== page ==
• Join over 1.2 million students every month
  • Accelerate your learning by 29%
  • Unlimited access from just £6.99 per month

How does Forster(TM)s narrative style affect the relationship between reader, character and situation?

Extracts from this document...


How does Forster's narrative style affect the relationship between reader, character and situation? Forster's narrative style affects the relationship between reader, character and situation in many different ways. Forster's narrative technique is often quite muddled. His style of narration wavers between optimism and uncertainty. He is always trying to show and describe one thing but means something else. He starts out with a certain vision, only to have it falter in subtle and frightening ways, and then reaffirms it. His narrative style can be rather subtle at times especially when he reveals his own opinion about a character, it is very indirect. However, on the contrary one of Forster's narrative techniques is to address the reader directly. Forster also leaves the reader to make their own view on the character; many times he does not reveal an opinion about the character so the reader can create their own interpretation. His narrative style can affect the situation in diverse techniques. Forster can describe the situation in which Lucy can let out her emotion in her conscious and unconscious state, he reefers to music. ...read more.


For example, her break up with Cecil shows the readers that she has finally distinguished her own thoughts realising that Cecil is not the man for her. The situation is narrated through the vision of art. Forster describes Cecil's constant comparisons of Lucy to a Leonardo. It is based on Cecil's perception of her "shadows" and "reticence", which are actually signs of her confusion and repression. Lucy is always muddled and the reader sometimes does not comprehend her, it is all to do with her not knowing what she really wants. Just as the reader starts to think they understand her Forster muddles up his narrative technique and 'throws' the reader from their thoughts quite subtly. Subtlety plays quite a vital role in Forster's narrative manner. He uses it in many ways, to describe the characters in deep thought. He also uses it with the character Mr. Beebe. He is clearly gay, just like E. M. Forster himself and Forster states the fact of Mr. Beebe's sexuality however in an extremely clever and subtle way without making the whole situation too obvious. ...read more.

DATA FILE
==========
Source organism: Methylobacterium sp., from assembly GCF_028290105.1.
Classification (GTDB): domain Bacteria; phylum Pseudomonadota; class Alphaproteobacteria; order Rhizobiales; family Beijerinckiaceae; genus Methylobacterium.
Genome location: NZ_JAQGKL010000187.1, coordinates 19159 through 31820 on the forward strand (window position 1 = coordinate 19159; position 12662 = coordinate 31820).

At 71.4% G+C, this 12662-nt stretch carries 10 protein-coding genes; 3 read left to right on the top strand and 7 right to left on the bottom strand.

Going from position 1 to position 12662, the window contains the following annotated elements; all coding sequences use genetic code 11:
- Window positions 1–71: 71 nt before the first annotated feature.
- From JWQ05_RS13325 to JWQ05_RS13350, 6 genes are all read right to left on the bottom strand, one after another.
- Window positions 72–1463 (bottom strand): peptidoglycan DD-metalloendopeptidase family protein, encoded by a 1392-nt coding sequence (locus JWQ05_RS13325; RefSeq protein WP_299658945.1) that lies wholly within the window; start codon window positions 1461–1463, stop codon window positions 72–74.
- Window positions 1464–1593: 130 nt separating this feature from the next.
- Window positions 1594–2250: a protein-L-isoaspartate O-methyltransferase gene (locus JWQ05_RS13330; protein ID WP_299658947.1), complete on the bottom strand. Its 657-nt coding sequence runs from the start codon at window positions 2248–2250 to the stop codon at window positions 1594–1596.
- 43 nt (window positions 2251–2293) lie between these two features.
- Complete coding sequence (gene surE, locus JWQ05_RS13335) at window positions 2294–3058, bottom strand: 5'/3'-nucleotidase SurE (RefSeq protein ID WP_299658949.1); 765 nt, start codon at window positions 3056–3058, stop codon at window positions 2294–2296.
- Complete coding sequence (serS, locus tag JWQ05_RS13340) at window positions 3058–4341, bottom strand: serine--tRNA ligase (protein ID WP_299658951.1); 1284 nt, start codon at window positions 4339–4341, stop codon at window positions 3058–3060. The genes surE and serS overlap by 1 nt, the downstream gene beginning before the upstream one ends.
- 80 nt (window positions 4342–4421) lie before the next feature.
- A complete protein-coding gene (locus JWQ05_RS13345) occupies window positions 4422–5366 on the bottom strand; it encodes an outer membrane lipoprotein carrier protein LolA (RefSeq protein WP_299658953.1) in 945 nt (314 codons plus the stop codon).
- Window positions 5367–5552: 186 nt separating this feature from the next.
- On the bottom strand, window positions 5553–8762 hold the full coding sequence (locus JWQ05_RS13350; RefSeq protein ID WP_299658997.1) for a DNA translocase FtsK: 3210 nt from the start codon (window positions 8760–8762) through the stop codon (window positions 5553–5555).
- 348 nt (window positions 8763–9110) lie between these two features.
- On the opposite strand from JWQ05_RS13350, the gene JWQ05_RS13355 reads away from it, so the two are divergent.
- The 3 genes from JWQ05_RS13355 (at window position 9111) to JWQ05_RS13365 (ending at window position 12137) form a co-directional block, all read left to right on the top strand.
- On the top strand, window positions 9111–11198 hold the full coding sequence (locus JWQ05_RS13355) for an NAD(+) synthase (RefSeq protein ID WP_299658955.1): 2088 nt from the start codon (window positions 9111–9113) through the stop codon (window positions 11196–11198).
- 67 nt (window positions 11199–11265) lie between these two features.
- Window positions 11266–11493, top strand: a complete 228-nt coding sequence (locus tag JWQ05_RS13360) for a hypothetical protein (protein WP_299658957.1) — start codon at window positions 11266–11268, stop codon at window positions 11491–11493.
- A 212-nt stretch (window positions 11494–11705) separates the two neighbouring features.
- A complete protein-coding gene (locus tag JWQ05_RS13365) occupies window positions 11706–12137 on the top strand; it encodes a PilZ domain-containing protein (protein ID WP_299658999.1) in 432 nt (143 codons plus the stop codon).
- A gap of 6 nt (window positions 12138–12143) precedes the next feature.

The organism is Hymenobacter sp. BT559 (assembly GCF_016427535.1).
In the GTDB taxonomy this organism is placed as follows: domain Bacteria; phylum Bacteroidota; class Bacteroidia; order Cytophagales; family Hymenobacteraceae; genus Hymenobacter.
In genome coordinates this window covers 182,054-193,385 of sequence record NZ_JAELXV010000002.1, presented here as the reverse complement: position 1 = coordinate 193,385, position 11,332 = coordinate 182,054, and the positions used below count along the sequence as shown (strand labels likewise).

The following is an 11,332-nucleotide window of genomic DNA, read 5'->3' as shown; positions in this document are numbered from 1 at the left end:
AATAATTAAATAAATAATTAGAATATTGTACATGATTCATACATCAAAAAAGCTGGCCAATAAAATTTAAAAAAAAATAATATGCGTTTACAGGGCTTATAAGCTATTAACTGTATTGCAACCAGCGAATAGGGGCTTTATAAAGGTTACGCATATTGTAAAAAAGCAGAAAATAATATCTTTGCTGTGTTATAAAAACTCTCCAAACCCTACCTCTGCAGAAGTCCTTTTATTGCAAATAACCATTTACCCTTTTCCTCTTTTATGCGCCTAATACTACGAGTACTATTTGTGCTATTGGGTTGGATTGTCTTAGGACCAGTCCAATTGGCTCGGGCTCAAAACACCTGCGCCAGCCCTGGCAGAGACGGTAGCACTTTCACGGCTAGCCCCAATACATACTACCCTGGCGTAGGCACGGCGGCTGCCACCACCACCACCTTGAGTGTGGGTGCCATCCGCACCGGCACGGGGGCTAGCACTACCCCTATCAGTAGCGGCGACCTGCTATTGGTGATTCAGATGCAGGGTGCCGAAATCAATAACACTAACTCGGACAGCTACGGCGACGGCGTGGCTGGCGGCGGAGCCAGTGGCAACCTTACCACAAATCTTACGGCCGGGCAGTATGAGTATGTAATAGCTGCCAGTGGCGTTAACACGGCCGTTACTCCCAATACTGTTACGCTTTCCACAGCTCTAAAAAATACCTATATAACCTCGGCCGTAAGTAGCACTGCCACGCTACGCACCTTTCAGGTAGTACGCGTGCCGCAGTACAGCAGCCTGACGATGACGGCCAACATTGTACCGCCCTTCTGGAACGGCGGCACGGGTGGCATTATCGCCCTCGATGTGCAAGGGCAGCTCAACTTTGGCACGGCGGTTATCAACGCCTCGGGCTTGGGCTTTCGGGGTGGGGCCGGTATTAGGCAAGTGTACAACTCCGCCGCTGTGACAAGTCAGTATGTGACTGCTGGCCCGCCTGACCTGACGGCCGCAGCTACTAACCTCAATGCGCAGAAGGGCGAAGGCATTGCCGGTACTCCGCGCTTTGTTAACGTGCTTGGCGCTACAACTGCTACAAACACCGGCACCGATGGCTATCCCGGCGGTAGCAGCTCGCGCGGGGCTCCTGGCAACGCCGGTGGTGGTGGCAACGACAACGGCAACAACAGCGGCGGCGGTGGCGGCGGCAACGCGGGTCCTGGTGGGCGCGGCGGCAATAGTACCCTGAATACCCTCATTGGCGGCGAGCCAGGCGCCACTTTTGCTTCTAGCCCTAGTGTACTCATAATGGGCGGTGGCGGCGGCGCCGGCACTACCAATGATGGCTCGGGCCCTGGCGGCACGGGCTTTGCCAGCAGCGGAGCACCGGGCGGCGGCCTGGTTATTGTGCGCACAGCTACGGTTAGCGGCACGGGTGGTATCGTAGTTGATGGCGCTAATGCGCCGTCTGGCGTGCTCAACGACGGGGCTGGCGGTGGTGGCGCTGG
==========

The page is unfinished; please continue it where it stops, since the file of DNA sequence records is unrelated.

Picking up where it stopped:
For instance, Ms. Bartlett and Cecil are described as more conservative characters more indoor kind of people and are generally narrated doing things less active. A vast majority of the time they are only narrated doing things inside. However, comparing them to Freddy, Lucy and George it shows extreme distinction between characters because they are more outdoor and active characters, often narrated doing thing outside which then goes on to show the link to the view and how they appreciate it a lot more than Cecil and Charlotte. For example, Cecil refuses to play tennis stating that he was not made to play sport. Overall, Forster's narrative style affects the relationship between the Readers by subtly favouring the character, by showing criticism towards the character or not criticising them at all and leaving the opinion to be made by the reader. His narrative style affects the situation by linking it to something that the reader can refer to, in this case, art and music. This therefore leads to a much more vivid image of the situation that the reader creates in his of her mind. ...read more.